I’M convinced that the reason we voted to leave the European Union was the volume of those pop-up choices about cookies they insist on giving us.
Every website, by dint of European law, has to carry a warning about the darned things, lest our human rights be compromised.
Cookies are tiny text files which let a website remember the choices you have made during your visit. That way, you don’t have to start from scratch the next time. The files are stored on your local PC, a method some believe is tantamount to spying. Technically, that’s true - but the nature of the information is so arcane that any risk is incalculably small.
Government sites are among the most zealously compliant with the EU mandate, often not even storing a cookie to remember that you have consented to receive cookies.
If, like most of us, you are content to allow them automatically, there is a simple trick that is the equivalent of having a giant “I don’t care - leave me alone” button on your browser.
A small extension to Google Chrome is all it takes to dismiss the cookies warning on each website you visit, before it has been displayed. Google’s web store has several to choose from - search for “I don’t care about cookies”, install it and declare your own mini-Brexit.
While you’re at it, explore the many extensions that hide other unwanted content from websites: those adverts offering compensation for missold PPI contracts could go, for a start.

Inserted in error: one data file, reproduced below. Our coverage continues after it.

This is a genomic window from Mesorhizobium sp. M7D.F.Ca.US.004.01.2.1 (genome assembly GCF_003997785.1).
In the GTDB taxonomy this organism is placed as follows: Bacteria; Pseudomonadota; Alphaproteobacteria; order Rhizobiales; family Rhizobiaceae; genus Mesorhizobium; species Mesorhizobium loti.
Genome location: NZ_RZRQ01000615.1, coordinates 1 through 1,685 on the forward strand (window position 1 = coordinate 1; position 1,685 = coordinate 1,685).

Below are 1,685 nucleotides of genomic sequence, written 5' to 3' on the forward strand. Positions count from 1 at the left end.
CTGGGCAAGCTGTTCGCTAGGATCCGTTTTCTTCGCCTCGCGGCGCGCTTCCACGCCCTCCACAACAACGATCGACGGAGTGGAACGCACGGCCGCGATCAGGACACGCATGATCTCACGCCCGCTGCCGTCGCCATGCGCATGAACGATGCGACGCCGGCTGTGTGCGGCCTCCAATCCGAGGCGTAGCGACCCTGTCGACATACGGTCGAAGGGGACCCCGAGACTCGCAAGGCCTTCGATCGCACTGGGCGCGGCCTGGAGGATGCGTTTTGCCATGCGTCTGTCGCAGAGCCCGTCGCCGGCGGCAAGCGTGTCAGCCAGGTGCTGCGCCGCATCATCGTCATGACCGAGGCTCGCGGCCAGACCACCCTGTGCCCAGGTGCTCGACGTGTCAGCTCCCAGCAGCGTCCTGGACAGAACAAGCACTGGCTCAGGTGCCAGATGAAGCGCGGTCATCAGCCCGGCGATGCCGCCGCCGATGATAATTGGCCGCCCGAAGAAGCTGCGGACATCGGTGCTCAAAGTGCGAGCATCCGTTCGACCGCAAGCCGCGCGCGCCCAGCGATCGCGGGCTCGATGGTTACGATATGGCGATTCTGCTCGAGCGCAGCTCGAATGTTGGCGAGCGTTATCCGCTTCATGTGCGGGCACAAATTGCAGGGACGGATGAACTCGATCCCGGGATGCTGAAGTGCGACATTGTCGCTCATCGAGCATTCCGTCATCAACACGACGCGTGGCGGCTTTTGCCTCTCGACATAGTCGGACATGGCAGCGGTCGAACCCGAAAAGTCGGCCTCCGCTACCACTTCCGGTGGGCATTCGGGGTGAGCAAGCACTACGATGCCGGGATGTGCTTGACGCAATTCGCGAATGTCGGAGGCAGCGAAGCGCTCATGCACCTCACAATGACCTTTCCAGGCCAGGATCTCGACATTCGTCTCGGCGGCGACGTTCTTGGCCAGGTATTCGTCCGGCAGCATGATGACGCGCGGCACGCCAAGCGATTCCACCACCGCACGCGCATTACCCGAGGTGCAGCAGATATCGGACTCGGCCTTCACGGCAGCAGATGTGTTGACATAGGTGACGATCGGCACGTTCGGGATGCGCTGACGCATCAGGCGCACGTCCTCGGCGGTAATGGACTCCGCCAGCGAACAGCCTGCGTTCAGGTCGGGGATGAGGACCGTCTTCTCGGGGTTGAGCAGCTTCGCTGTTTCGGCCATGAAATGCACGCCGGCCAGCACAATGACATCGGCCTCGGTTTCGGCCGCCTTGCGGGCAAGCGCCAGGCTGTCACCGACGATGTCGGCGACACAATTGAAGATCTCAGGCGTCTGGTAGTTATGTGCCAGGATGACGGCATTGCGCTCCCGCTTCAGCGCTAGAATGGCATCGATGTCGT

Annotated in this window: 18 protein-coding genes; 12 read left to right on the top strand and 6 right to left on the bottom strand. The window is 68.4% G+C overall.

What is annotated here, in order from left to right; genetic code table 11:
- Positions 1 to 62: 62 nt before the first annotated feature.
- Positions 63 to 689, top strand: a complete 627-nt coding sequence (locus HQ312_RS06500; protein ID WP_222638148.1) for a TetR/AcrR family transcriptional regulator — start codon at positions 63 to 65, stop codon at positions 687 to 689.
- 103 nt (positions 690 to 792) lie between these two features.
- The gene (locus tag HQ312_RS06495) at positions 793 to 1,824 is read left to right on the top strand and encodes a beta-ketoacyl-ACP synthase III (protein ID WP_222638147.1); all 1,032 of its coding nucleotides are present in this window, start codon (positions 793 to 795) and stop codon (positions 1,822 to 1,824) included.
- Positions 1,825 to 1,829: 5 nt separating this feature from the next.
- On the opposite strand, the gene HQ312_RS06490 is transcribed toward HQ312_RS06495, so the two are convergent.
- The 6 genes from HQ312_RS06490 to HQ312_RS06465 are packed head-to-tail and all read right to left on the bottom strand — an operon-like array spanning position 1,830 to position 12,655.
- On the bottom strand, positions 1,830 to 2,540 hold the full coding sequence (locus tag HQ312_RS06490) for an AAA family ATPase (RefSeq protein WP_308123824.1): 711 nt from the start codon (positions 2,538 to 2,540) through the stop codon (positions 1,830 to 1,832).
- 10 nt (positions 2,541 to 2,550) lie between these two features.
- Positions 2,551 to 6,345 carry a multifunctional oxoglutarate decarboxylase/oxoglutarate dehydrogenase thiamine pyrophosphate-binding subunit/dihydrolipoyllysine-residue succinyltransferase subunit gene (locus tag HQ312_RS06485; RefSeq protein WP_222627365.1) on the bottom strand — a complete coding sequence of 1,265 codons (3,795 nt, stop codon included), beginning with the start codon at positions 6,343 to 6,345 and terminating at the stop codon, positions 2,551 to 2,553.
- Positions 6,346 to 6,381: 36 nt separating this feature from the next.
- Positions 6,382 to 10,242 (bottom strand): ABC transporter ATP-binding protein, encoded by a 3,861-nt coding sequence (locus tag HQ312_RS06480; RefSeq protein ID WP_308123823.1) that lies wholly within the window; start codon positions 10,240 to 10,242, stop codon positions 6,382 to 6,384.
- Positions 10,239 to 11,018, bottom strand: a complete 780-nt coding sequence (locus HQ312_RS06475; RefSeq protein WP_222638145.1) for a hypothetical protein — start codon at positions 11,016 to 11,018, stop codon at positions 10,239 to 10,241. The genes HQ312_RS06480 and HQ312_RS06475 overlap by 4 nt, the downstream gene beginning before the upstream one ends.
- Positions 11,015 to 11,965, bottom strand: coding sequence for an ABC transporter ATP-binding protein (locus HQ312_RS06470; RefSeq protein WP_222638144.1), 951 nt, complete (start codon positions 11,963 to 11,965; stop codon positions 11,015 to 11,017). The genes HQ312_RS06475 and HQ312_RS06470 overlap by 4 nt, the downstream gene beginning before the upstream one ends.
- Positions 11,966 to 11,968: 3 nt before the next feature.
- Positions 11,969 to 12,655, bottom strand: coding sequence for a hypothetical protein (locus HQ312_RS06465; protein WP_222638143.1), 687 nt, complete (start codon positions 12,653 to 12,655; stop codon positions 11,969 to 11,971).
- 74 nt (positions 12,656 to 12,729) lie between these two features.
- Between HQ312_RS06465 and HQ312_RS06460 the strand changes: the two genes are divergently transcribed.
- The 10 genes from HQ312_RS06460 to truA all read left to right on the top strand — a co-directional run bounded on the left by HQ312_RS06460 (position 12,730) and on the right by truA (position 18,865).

Google is full of hidden gems like this - so, while we’re on the subject, here is one to keep in mind next time you’re showing your family photos around the room. It’s the digital equivalent of passing around prints from a Bonusprint envelope.
You will need a phone running the latest version of Android and either a smart TV or a regular one with a Chromecast stick plugged in at the back. Assuming the pictures were taken on your phone, they will have been uploaded automatically to Google Photos, a cloud service you can access from any internet-enabled device. The photos app is one of many with a “cast” icon in the top right corner - it lets you broadcast the screen of your phone to a TV on the same wifi network. Once your Chromecast or another app on your telly receives the signal, you can swipe between photos and show everyone what you’re looking at.
Casting has other uses, too, because the sound from your phone is also transferred to your TV - so if you have hooked it up to a soundbar or AV receiver, you can play music from your handset direct to your big speakers.
You can also place a phone upstairs as a high-quality child monitor, perhaps using the picture-in-picture function of your TV to keep an eye on the goings-on while, you watch Strictly Come Dancing on the main screen.
Android’s own casting feature isn’t the only way of sending pictures and music to your screen, but because it’s built in, it is the most convenient. If, however, your phone doesn’t support it, you can try a third-party app like Miracast. And if one of your TVs isn’t “smart”, a Chromecast - now only £25 on the high street - will quickly make it so.